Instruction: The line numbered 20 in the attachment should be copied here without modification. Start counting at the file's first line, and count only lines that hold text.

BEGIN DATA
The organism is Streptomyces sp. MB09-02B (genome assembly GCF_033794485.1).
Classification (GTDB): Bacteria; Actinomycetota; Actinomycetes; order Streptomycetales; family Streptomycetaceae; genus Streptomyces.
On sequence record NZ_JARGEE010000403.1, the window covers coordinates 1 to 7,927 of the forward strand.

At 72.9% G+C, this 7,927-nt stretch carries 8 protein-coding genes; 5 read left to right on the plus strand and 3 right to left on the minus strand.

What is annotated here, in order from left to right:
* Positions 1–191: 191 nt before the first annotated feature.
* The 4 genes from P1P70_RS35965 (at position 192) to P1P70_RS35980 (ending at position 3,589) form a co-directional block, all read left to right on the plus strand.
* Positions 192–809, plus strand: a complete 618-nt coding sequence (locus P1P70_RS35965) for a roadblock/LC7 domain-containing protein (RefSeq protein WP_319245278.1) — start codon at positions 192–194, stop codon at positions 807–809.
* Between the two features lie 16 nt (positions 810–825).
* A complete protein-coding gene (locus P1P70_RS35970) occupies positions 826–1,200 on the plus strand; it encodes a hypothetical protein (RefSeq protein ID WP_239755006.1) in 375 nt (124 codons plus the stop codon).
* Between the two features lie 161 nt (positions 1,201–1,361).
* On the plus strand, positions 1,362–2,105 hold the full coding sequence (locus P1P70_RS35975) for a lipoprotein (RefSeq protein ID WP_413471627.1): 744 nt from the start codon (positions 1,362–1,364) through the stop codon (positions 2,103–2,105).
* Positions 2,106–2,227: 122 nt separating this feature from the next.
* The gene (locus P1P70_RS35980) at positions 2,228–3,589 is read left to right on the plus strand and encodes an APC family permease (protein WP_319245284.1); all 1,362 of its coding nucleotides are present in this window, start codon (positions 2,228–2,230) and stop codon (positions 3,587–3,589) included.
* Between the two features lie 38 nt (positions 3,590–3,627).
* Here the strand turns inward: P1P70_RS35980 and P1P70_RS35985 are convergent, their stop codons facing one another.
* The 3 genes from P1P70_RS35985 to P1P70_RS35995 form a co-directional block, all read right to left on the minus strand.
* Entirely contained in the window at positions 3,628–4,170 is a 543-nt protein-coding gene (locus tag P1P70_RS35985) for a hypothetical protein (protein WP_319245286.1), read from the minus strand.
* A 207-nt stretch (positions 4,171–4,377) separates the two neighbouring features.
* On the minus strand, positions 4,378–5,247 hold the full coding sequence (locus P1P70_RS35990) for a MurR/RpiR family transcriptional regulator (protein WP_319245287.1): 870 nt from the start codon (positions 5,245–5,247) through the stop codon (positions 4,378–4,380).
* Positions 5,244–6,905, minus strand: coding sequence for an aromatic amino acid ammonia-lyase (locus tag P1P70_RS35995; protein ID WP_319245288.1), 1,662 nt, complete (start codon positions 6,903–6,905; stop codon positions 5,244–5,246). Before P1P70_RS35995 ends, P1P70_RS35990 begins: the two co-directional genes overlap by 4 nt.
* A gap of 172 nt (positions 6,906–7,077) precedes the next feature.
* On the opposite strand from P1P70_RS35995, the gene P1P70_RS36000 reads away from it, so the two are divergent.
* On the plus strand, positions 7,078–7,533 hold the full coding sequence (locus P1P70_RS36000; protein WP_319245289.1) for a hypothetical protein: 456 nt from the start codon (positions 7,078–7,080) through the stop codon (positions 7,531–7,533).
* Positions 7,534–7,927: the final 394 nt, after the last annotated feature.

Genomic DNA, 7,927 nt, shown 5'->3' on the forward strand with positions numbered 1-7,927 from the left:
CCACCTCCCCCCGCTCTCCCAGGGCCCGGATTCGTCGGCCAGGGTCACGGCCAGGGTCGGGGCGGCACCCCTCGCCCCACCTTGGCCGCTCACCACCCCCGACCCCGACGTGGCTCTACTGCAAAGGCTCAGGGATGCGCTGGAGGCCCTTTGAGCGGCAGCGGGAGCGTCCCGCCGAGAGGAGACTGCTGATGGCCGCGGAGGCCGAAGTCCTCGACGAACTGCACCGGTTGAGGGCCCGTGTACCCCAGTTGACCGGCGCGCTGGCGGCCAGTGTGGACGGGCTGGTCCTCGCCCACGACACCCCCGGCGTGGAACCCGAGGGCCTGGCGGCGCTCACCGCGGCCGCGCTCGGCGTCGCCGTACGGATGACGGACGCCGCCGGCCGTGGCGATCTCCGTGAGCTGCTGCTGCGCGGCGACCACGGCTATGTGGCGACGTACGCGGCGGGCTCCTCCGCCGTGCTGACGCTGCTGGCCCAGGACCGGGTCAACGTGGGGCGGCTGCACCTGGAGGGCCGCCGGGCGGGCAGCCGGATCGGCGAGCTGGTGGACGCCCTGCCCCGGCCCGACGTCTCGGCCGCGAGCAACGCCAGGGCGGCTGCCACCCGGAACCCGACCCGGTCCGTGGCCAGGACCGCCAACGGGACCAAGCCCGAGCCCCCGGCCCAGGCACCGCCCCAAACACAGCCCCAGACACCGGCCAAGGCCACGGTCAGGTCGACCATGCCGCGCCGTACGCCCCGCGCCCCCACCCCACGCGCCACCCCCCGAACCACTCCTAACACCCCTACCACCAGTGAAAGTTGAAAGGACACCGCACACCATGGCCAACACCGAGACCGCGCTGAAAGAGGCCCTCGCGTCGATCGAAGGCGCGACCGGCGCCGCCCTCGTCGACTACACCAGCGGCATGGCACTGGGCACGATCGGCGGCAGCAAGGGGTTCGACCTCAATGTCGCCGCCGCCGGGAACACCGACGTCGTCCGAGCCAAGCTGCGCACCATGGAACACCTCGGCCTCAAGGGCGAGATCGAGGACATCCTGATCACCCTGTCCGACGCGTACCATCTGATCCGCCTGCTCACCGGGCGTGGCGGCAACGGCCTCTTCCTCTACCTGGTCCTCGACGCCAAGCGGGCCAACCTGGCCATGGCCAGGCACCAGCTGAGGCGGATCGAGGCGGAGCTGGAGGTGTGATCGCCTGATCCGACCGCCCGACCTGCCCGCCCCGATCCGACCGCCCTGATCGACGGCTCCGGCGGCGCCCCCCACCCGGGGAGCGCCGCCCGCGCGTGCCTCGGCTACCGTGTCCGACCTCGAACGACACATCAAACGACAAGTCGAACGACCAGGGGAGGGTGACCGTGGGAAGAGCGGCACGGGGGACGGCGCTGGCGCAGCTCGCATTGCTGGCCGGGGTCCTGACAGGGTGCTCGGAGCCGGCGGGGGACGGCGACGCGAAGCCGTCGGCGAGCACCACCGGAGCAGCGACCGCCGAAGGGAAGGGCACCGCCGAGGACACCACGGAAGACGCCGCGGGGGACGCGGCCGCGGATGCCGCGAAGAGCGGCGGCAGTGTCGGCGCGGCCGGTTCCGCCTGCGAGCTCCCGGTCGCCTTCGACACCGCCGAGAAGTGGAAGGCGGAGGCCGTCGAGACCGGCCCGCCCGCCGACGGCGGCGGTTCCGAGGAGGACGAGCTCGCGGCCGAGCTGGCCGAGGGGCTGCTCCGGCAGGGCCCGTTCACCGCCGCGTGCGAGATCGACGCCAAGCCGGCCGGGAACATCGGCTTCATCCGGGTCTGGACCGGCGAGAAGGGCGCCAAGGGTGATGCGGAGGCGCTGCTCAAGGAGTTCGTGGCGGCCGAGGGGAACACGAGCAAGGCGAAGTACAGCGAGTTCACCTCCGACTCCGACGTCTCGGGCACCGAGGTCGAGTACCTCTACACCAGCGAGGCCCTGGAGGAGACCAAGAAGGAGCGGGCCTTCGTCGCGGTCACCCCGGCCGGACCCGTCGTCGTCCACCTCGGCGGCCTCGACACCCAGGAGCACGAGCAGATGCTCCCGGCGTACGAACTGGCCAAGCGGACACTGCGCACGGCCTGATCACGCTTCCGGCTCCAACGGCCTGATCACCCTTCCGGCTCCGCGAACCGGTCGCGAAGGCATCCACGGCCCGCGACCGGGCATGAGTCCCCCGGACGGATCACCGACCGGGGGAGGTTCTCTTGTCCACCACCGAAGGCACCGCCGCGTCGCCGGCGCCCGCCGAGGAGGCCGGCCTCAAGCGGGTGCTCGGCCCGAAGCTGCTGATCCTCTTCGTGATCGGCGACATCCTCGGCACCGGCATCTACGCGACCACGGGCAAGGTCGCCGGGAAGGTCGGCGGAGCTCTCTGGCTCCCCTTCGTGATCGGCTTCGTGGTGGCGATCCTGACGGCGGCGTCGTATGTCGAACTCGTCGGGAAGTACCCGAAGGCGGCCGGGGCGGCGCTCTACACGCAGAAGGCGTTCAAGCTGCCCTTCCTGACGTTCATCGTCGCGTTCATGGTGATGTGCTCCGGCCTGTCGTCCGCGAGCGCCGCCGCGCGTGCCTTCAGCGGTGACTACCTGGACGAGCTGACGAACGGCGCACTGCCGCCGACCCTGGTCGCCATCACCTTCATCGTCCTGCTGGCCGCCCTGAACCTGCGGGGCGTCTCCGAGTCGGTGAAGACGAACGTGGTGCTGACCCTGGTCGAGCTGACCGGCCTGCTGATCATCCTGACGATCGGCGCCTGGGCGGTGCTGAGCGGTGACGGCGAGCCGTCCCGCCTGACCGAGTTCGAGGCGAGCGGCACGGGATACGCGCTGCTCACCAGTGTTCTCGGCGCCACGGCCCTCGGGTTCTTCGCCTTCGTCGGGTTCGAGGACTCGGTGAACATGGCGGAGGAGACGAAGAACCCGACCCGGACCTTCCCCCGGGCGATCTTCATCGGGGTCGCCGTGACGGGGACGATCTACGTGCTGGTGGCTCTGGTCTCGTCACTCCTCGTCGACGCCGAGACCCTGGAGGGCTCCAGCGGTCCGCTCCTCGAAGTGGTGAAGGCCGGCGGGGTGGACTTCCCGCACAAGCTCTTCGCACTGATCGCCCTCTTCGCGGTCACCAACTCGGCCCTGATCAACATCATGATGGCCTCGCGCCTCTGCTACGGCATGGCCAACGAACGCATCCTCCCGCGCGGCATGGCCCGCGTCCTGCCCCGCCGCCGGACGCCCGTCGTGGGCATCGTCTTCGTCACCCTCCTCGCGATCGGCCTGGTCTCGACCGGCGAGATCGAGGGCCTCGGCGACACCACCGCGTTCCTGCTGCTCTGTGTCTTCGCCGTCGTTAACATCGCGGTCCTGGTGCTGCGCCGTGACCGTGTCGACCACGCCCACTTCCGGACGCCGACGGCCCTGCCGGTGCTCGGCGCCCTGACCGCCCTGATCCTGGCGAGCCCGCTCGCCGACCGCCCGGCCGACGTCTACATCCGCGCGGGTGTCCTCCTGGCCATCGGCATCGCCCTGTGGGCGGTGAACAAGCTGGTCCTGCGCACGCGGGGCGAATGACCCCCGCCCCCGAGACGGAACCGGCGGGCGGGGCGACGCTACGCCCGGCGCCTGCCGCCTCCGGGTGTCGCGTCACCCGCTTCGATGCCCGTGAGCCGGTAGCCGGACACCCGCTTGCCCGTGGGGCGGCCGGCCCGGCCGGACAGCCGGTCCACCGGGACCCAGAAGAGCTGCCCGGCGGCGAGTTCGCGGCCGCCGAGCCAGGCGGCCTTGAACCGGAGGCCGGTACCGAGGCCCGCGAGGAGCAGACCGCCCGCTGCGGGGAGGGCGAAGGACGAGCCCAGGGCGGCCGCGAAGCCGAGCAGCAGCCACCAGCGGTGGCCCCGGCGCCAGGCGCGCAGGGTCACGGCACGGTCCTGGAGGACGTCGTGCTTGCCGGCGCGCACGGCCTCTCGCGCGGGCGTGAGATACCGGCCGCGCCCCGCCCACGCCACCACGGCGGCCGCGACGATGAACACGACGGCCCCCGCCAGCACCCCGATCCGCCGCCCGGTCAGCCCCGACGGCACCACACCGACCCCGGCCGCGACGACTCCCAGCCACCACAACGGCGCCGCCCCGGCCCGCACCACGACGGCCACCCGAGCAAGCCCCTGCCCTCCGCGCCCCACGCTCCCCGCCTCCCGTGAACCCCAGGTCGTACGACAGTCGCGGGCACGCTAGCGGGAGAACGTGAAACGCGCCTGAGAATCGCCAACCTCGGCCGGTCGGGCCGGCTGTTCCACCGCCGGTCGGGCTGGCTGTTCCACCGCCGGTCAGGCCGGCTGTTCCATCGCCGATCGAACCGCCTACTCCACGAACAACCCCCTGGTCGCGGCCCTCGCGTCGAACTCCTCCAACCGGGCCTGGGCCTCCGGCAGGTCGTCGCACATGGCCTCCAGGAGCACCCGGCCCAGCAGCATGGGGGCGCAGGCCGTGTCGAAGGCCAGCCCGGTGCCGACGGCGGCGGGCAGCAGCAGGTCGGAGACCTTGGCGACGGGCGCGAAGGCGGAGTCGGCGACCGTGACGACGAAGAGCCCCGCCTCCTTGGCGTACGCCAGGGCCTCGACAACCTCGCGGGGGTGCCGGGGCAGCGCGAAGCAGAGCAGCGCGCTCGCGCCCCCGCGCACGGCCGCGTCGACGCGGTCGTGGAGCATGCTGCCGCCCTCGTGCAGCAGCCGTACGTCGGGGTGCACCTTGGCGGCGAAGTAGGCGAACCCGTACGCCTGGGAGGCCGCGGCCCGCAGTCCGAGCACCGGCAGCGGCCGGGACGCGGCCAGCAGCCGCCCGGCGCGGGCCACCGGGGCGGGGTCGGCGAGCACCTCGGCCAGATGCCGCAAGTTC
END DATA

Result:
* On the minus strand, positions 4,378–5,247 hold the full coding sequence (locus P1P70_RS35990) for a MurR/RpiR family transcriptional regulator (protein WP_319245287.1): 870 nt from the start codon (positions 5,245–5,247) through the stop codon (positions 4,378–4,380).